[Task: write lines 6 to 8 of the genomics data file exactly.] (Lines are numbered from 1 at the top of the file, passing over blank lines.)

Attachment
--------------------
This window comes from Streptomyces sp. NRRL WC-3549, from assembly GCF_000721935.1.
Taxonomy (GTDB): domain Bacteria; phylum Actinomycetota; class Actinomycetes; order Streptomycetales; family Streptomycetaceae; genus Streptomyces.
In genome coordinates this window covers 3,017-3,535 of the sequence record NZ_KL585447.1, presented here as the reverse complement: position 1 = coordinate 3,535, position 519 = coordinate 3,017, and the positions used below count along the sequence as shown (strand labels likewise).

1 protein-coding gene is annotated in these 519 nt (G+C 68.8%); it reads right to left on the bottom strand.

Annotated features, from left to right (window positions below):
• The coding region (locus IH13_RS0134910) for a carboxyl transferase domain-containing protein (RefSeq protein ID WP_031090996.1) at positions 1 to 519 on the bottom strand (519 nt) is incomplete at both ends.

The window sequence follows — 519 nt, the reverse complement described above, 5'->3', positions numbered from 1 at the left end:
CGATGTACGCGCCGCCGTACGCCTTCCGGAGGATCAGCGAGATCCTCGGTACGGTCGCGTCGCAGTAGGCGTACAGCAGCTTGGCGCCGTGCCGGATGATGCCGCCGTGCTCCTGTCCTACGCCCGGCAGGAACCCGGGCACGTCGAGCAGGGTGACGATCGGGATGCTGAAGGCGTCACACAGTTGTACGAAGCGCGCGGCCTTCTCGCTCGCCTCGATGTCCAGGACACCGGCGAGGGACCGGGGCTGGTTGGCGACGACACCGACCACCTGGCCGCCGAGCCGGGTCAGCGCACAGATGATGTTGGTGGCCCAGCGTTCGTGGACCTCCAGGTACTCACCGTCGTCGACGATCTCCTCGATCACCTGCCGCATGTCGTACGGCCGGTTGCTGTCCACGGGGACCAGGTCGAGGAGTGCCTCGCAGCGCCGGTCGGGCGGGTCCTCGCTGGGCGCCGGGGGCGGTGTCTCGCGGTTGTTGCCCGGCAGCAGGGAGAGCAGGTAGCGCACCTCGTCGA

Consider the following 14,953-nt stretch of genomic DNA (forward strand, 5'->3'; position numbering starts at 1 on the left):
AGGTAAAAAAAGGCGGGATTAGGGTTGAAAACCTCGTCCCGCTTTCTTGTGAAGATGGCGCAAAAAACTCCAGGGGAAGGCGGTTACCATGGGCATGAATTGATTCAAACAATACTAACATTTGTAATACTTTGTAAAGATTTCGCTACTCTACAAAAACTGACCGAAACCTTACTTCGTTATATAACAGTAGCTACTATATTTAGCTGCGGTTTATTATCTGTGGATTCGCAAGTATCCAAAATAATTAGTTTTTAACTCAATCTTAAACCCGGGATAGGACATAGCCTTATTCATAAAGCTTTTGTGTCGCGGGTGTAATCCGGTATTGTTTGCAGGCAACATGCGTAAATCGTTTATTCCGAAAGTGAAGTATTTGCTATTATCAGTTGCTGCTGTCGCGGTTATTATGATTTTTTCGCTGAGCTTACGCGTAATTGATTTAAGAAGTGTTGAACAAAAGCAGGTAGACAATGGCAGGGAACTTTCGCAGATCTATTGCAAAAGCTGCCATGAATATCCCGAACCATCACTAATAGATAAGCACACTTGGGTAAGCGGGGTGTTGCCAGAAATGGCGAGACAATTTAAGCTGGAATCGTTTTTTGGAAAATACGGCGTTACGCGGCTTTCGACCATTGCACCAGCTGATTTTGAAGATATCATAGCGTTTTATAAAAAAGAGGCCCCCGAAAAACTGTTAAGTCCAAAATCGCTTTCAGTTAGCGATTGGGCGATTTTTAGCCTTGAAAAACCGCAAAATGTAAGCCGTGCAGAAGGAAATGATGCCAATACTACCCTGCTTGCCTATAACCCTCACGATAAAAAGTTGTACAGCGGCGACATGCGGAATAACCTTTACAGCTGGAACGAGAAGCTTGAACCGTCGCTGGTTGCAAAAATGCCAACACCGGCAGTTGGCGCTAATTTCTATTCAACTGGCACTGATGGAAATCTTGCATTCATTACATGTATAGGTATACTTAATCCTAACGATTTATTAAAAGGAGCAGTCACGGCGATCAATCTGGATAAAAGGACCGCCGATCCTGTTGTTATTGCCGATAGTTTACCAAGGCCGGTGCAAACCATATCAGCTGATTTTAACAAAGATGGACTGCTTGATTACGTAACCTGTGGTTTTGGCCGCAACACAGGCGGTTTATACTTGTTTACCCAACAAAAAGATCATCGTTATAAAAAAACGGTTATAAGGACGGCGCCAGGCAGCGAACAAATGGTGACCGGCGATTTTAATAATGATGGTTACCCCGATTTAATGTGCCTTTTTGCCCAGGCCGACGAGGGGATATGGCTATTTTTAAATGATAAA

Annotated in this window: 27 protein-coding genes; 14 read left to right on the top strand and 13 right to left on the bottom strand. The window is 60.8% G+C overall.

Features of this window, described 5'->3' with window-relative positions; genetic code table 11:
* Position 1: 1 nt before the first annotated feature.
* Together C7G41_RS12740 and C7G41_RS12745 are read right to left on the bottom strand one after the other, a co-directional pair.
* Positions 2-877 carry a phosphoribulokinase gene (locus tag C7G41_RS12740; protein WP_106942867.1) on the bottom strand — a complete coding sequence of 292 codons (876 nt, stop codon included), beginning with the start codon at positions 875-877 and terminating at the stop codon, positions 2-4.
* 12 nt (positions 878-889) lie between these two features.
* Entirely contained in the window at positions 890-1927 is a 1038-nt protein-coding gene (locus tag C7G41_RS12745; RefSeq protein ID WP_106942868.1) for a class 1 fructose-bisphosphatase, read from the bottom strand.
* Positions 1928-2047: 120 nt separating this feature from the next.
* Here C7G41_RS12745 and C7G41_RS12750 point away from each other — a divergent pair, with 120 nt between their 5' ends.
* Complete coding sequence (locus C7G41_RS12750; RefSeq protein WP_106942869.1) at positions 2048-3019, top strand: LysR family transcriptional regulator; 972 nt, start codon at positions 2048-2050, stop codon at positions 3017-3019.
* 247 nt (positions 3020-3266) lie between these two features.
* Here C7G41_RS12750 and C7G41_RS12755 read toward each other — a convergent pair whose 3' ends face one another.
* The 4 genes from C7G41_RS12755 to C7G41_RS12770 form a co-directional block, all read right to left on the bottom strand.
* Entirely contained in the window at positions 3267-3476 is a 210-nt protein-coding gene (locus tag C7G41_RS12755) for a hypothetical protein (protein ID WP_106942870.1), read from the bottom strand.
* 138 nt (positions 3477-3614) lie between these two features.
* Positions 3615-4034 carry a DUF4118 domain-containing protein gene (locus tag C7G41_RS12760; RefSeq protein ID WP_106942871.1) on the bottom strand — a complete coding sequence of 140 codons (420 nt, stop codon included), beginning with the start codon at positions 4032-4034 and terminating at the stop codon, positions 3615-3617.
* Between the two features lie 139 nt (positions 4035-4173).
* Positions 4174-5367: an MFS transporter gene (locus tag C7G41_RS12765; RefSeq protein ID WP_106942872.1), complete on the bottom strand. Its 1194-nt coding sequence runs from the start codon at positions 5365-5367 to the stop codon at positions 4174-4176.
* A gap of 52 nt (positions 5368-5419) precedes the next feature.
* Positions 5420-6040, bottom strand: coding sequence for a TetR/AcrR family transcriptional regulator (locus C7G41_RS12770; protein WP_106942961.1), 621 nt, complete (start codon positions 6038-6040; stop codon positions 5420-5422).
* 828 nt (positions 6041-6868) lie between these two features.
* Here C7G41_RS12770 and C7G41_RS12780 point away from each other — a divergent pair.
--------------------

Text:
• The coding region (locus IH13_RS0134910) for a carboxyl transferase domain-containing protein (RefSeq protein ID WP_031090996.1) at positions 1 to 519 on the bottom strand (519 nt) is incomplete at both ends.

The window sequence follows — 519 nt, the reverse complement described above, 5'->3', positions numbered from 1 at the left end:
CGATGTACGCGCCGCCGTACGCCTTCCGGAGGATCAGCGAGATCCTCGGTACGGTCGCGTCGCAGTAGGCGTACAGCAGCTTGGCGCCGTGCCGGATGATGCCGCCGTGCTCCTGTCCTACGCCCGGCAGGAACCCGGGCACGTCGAGCAGGGTGACGATCGGGATGCTGAAGGCGTCACACAGTTGTACGAAGCGCGCGGCCTTCTCGCTCGCCTCGATGTCCAGGACACCGGCGAGGGACCGGGGCTGGTTGGCGACGACACCGACCACCTGGCCGCCGAGCCGGGTCAGCGCACAGATGATGTTGGTGGCCCAGCGTTCGTGGACCTCCAGGTACTCACCGTCGTCGACGATCTCCTCGATCACCTGCCGCATGTCGTACGGCCGGTTGCTGTCCACGGGGACCAGGTCGAGGAGTGCCTCGCAGCGCCGGTCGGGCGGGTCCTCGCTGGGCGCCGGGGGCGGTGTCTCGCGGTTGTTGCCCGGCAGCAGGGAGAGCAGGTAGCGCACCTCGTCGA